A: What it did was provide better information to buyers, but it didn’t give sellers more transparency, more convenience, and certainly no more cost savings.

There is still a lot of confusion about what will happen, when it will happen, and there is a lot of uncertainty.

Our thesis is that if we could make trading less stressful, more secure, more cost-effective, it would be twice as many people. Now, 16 years later, more than six times the number of visitors searching for the top three sites and only 20% more people trading.

We think there is an opportunity to turn many of these people who want to trade into trades.

And the way to do that in the market is to create liquidity. Obviously we don’t have that in real estate. With so much friction and cost as well as inconvenience and uncertainty, you have more needs than you can afford.

Q: So how do you help create more certainty and less friction?

A: A big part of the problem is that 2/3 of the people who are buying are also selling. Americans are rich and cash poor. So you play a game of throwing eggs to see if I sell my house first and move out?

You can sell your home now in three days, give or take. But then you will be homeless. And you still have a mortgage reserve, and you’ll be outbid by someone who doesn’t have one or doesn’t need it.

Q: And how do you create liquidity?

A: What we do effectively to create liquidity is we make all buyers cash buyers.

Our first product, originally called Trade In and now called Home Swap, was focused on attracting two-thirds of people who have a lot of equity in their homes, but no lots of time and not much cash.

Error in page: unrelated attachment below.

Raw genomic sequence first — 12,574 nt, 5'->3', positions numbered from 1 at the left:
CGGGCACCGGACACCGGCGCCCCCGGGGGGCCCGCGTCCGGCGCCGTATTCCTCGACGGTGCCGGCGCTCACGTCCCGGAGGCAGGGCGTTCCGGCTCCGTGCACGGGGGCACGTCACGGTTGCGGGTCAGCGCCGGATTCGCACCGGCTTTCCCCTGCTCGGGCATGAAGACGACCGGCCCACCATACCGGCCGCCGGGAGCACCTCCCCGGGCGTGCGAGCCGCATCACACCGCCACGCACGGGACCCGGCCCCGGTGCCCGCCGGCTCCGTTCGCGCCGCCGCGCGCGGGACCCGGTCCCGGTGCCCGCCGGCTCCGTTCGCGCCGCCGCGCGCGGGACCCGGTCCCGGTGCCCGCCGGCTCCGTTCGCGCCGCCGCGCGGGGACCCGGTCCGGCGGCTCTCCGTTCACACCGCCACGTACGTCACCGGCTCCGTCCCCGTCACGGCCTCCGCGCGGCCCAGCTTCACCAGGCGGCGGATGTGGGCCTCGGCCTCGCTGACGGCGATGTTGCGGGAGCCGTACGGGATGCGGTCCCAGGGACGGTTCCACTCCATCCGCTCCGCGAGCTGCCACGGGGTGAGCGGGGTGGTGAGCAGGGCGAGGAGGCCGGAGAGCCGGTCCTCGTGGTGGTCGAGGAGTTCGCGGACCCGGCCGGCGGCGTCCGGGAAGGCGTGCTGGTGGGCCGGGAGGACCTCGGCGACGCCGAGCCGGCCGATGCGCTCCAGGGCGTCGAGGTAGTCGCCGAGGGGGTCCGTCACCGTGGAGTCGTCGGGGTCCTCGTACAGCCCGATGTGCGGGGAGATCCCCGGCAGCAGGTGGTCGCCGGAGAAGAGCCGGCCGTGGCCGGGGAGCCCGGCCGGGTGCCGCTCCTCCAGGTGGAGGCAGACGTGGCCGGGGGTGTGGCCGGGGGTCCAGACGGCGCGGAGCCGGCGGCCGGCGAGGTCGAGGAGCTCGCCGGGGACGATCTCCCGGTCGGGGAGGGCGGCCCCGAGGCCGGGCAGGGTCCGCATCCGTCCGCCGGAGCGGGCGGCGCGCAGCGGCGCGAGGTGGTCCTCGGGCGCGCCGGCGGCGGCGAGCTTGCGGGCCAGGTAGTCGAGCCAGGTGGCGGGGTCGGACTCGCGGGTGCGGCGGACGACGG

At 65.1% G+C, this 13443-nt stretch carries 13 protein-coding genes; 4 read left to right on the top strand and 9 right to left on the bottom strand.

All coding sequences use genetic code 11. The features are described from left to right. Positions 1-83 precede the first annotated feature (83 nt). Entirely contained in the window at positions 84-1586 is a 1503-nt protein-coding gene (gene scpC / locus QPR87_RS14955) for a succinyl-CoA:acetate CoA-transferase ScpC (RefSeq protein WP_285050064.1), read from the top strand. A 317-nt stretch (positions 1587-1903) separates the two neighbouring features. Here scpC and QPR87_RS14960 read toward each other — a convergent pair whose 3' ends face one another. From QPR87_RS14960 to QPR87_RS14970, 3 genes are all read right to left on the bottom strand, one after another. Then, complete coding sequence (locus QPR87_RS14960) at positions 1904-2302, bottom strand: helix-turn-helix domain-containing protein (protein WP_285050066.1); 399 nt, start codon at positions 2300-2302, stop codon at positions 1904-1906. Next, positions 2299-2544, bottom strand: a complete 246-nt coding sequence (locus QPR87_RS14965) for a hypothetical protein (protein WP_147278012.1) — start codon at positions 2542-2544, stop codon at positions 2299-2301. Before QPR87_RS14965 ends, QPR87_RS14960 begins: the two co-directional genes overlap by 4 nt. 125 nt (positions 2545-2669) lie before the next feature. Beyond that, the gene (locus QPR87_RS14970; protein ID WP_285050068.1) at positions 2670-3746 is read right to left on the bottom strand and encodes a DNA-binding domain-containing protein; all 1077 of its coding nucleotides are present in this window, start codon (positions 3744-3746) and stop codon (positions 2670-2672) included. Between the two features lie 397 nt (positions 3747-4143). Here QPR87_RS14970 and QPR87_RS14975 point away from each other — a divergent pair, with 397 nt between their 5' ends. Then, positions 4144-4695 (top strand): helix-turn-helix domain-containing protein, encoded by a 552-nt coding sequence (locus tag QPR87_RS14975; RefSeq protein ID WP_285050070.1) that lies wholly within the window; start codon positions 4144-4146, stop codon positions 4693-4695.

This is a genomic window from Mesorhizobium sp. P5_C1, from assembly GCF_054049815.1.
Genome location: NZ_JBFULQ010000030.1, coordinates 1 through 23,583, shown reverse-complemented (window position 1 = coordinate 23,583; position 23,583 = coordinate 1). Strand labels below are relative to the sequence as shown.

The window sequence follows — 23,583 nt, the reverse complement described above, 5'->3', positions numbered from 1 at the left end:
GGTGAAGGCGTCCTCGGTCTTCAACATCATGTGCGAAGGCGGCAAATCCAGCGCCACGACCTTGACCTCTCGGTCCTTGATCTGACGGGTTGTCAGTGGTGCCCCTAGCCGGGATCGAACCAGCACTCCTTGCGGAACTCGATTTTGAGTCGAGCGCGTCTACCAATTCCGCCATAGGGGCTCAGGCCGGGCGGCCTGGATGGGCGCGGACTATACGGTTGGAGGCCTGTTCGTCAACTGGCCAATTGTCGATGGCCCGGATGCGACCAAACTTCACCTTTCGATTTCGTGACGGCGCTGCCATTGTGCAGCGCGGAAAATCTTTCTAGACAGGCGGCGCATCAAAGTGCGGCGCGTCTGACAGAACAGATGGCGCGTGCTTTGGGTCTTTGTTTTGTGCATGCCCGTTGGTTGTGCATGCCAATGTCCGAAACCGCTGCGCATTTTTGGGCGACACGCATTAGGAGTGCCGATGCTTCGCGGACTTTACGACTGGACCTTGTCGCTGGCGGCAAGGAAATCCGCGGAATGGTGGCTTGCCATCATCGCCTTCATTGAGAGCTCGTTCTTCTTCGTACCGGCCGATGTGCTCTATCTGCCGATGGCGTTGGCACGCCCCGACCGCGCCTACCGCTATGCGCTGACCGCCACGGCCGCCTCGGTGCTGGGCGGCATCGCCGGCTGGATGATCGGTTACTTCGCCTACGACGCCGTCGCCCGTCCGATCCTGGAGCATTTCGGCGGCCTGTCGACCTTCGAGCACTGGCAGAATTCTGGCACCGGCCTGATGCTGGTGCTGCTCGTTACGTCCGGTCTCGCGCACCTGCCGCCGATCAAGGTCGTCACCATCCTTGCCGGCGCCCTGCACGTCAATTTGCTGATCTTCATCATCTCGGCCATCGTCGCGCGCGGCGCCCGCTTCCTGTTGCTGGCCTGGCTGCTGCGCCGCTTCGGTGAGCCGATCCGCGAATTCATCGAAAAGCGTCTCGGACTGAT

We let them buy their new home. We don’t just lend them a mortgage, but we lend them all the money they need to prepay and repair the old house. And what we do, effectively, is bring them to market with their real estate agent as an all-cash institutional buyer. And then they can win the bidding wars.

We’re using data science to underwrite not only you, but your old home, and lend money from your old home so you can buy a new home and move in. And as soon as you move out, we’ll basically let our contractors in and get the old home ready to be listed and you’ll get 100% of the profits.

Q: Power buyers offer a solution in today’s busy market for homebuyers who consistently outbid because they have to sell their current home or have a backup mortgage. But what if the market slows down and it’s no longer competitive enough to buy a home? Will electricity buyers’ demand dry up?

ONE: Consider 2008 the worst case scenario for the housing market. The year before that, 5 million homes were sold. In 2008, during the crisis, 4 1/2 million homes were sold. Less than ten percent. Homes will always be bought and sold. Everyone moves. And people will keep moving.

About Sean Black

– Title: Co-Founder and CEO

– Organization: Knockaway Inc., aka Knock

– Location: New York City

– Education: Bachelor of International Business at Penn State, MBA in Entrepreneurship at Babson College

– Previous job: Three years as vice president of New York real estate company Corcoran Group, founded by “Shark Tank” personality Barbara Corcoran; and a member of the founding team of, a leader in growth and revenue. This startup wants to transform and accelerate the way you buy a home – San Bernardino Sun

Tom Vazquez